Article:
Format

Send to

Choose Destination
J Clin Invest. 2003 Mar;111(6):907-13.

Immunization with neuronal nicotinic acetylcholine receptor induces neurological autoimmune disease.

Author information

1
Department of Immunology, Mayo Graduate and Medical Schools and Mayo Clinic, Rochester, Minnesota 55905, USA. lennon.vanda@mayo.edu

Abstract

Neuronal nicotinic AChRs (nAChRs) are implicated in the pathogenesis of diverse neurological disorders and in the regulation of small-cell lung carcinoma growth. Twelve subunits have been identified in vertebrates, and mutations of one are recognized in a rare form of human epilepsy. Mice with genetically manipulated neuronal nAChR subunits exhibit behavioral or autonomic phenotypes. Here, we report the first model of an acquired neuronal nAChR disorder and evidence for its pertinence to paraneoplastic neurological autoimmunity. Rabbits immunized once with recombinant alpha3 subunit (residues 1-205) develop profound gastrointestinal hypomotility, dilated pupils with impaired light response, and grossly distended bladders. As in patients with idiopathic and paraneoplastic autoimmune autonomic neuropathy, the severity parallels serum levels of ganglionic nAChR autoantibody. Failure of neurotransmission through abdominal sympathetic ganglia, with retention of neuronal viability, confirms that the disorder is a postsynaptic channelopathy. In addition, we found ganglionic nAChR protein in small-cell carcinoma lines, identifying this cancer as a potential initiator of ganglionic nAChR autoimmunity. The data support our hypothesis that immune responses driven by distinct neuronal nAChR subtypes expressed in small-cell carcinomas account for several lung cancer-related paraneoplastic disorders affecting cholinergic systems, including autoimmune autonomic neuropathy, seizures, dementia, and movement disorders.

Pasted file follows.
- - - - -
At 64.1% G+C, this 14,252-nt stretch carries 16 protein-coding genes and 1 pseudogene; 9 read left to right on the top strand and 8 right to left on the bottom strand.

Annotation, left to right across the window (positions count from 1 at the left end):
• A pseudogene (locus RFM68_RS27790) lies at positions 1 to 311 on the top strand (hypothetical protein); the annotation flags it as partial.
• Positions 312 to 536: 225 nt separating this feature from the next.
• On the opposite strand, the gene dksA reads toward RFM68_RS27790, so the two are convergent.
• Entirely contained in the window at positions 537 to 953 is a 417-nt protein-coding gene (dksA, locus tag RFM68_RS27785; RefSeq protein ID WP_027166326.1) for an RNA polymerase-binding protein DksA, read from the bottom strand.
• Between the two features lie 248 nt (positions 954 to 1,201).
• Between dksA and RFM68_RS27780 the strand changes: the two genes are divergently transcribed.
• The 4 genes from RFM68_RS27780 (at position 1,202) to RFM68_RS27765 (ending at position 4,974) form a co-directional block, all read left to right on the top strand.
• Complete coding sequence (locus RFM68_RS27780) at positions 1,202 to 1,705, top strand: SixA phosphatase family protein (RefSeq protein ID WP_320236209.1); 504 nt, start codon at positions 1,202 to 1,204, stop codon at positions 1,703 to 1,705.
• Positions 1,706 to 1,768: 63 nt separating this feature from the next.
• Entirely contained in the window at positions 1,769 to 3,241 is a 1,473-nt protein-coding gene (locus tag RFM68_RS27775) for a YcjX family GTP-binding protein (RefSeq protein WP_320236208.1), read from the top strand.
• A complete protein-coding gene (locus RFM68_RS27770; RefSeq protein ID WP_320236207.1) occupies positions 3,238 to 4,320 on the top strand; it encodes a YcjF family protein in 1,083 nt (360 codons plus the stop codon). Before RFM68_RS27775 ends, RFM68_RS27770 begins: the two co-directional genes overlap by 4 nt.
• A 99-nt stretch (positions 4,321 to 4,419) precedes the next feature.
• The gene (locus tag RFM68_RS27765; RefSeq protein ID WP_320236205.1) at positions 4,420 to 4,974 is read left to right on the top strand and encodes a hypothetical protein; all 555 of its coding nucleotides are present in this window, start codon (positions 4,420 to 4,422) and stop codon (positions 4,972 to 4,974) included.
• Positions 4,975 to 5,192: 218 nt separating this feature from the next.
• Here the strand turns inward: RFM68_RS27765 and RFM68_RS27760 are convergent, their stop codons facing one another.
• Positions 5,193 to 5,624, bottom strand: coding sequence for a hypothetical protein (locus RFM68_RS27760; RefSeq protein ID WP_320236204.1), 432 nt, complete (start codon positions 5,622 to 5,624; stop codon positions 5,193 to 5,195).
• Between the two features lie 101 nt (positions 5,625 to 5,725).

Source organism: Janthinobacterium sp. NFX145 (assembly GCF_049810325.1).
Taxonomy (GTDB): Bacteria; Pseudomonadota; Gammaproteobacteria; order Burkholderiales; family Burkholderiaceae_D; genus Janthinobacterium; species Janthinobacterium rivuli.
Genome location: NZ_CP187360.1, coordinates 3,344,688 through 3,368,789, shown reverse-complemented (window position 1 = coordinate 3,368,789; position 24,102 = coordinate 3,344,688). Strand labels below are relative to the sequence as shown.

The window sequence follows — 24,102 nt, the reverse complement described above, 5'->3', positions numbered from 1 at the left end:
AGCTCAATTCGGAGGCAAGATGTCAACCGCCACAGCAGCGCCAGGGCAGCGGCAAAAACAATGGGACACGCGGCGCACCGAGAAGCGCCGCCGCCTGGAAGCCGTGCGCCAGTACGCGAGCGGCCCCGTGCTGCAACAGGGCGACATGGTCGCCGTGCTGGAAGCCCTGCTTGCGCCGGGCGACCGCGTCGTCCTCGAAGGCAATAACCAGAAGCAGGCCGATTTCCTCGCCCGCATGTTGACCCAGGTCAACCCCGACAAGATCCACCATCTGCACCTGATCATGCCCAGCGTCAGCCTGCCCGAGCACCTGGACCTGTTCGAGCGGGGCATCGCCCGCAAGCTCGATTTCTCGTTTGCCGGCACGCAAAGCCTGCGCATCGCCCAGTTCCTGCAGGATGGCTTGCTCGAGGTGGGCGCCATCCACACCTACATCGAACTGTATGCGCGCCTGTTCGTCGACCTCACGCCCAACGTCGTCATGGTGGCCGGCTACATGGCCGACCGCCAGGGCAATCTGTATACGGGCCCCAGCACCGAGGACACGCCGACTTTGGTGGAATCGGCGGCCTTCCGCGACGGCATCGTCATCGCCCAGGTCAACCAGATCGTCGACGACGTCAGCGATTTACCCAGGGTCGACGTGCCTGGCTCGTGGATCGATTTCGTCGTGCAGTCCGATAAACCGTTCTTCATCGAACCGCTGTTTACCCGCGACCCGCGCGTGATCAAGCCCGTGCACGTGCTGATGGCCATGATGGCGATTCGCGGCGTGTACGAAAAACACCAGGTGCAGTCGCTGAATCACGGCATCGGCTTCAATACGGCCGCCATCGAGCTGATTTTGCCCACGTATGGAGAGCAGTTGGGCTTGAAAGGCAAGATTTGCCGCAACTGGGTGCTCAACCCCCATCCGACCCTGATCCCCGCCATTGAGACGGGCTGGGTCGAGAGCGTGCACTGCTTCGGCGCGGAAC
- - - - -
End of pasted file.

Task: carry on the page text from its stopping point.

PMID:
12639997
PMCID:
PMC153771
DOI:
10.1172/JCI17429
[Indexed for MEDLINE]
Free PMC Article

Supplemental Content

Full text links

Icon for American Society for Clinical Investigation Icon for PubMed Central
Loading ...
Support Center